And that’s the key to it all. Amid a tumultuous season instigated by events out of his control, Naurato continuously guided a group of a dozen freshman, tasked with the job of Atlas, carrying the weight of the Michigan hockey world on their shoulders. Through good and bad, up and down, win and loss, Naurato was there for it all. 

Saturday night, those ups and downs became all worth it, because although Naurato could have never entirely predicted himself lifting a Big Ten Championship over his head back in August, he certainly put in the effort, guidance and dedication to do so.

And as freshman forward Rutger McGroarty — who scored two goals for the Wolverines on Saturday — sat, laden in sweat during the postgame press conference, he didn’t point to his own immense talent, hard work, or skill set. Instead, he emphasized the necessity of “a lot of video with coach Naur” as the impetus for his performance.

Because Naurato’s personal leadership is straightforward. It’s effective. It’s seemingly beloved by his players. He keeps it simple — just the way he likes it.

“I know how other people treated me, good and bad, and how I treat other people,” Naurato said March 6. “I think if you treat people with respect and communicate and you’re honest, life’s easy.”

Now, after winning another Big Ten Championship, Naurato and Michigan can breathe easy — if only for a moment.

But what will define Naurato’s time with the Wolverines won’t simply be the singular moments. It will be the long-lasting, institutionalized change that he has gifted the program. Changes that clearly came off the ice, but have impacts on it, too.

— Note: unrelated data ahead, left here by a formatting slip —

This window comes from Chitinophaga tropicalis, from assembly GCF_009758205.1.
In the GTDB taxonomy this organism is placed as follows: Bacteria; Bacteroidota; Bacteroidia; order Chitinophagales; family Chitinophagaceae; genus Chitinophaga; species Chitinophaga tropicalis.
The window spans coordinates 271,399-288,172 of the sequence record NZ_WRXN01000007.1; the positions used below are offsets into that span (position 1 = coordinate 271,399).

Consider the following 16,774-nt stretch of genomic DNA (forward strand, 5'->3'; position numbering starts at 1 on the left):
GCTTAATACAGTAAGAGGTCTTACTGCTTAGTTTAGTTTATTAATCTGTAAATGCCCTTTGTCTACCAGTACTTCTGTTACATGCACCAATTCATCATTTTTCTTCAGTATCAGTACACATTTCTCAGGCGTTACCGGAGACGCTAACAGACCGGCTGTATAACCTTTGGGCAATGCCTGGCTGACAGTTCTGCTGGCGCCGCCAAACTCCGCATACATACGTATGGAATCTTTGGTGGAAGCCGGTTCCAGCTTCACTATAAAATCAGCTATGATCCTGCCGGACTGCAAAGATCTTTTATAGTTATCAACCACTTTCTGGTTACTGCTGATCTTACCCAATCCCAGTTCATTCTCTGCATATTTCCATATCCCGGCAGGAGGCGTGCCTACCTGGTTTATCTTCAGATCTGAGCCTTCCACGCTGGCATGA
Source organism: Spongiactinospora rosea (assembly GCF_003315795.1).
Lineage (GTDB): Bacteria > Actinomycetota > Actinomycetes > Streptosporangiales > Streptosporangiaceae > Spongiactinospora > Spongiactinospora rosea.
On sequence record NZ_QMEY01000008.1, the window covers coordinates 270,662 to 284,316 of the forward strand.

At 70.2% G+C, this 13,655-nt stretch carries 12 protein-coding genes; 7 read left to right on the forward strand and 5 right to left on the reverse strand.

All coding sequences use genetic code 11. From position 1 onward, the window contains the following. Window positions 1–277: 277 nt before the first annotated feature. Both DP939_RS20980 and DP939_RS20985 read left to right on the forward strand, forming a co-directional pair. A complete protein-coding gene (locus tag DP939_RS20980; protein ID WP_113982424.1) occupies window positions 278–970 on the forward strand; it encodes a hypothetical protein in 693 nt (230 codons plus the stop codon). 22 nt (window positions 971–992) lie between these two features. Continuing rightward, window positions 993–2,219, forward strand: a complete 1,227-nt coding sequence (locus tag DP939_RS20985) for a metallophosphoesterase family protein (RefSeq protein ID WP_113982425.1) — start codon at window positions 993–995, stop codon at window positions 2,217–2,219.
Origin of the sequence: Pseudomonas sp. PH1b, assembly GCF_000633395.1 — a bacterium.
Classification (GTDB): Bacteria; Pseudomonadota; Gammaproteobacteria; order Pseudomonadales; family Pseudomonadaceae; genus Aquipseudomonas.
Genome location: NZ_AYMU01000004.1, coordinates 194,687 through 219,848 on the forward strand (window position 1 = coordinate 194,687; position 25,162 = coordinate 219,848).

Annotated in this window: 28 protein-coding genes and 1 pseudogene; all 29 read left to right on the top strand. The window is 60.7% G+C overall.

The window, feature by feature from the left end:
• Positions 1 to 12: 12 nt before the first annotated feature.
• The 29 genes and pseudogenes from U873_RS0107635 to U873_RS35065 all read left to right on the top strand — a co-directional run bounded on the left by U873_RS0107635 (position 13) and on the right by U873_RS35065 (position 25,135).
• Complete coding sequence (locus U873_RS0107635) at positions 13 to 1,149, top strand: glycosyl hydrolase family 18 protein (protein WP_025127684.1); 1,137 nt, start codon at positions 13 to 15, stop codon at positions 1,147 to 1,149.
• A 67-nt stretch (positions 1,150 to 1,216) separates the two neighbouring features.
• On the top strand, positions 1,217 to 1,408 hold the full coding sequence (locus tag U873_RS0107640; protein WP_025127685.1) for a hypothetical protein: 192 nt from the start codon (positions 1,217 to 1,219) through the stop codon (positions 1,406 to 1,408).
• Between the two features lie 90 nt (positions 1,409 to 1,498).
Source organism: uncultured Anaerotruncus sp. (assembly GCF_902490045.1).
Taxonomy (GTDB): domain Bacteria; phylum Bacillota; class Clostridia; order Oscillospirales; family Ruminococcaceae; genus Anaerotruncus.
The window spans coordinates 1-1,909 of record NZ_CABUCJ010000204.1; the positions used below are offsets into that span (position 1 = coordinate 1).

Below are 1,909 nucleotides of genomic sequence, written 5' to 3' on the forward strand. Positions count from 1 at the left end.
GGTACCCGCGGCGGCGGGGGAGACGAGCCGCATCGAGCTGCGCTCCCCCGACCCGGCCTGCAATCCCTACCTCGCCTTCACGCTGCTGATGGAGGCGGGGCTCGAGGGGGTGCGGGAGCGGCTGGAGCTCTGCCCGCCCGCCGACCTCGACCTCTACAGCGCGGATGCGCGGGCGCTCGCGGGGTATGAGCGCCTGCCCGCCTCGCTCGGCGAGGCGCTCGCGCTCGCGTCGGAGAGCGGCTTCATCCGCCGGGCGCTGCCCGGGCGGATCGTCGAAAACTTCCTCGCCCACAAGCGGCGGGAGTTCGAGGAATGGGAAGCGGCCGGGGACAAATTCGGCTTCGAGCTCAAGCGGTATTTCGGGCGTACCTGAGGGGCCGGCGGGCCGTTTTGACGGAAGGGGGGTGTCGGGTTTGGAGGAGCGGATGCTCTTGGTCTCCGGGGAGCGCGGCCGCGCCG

Naurato’s chance at the helm was never about winning a Big Ten Championship, though his career most certainly hinges on winning those. It was about everything he could do off the ice and more.

Not to worry though, outside of his own personal hockey expertise and player development prowess, Naurato has single-handedly constructed a formerly “non-existent” analytics program, which has driven an influential level of the Wolverines’ success.

But to purely ascribe Michigan’s success to young talent, or analytics, or even Naurato himself would be disingenuous. It’s a team, it’s a program, and its fate relies on more than one man. Yet what has made Naurato’s short tenure so special is his evidently outward investment in the people that make these units function.

“That’s why people are so important,” Naurato said Feb. 6. “Strength coach, medical guy, equipment, social media, coaches — everybody. If you’ve got the right people in every area, you just ask for their expertise.”

Because this isn’t an endorsement of Naurato’s supposed perfection. He himself will even tell you he doesn’t have all the answers.

Rather, this is an assessment. Cliché lines say that ‘life is a test,’ but for Naurato this season has been just that — one big test. He’s passed, and with flying colors.

Michigan Athletics needs to remove the interim tag from Brandon Naurato. It’s a little late to do it yesterday.

So do it now.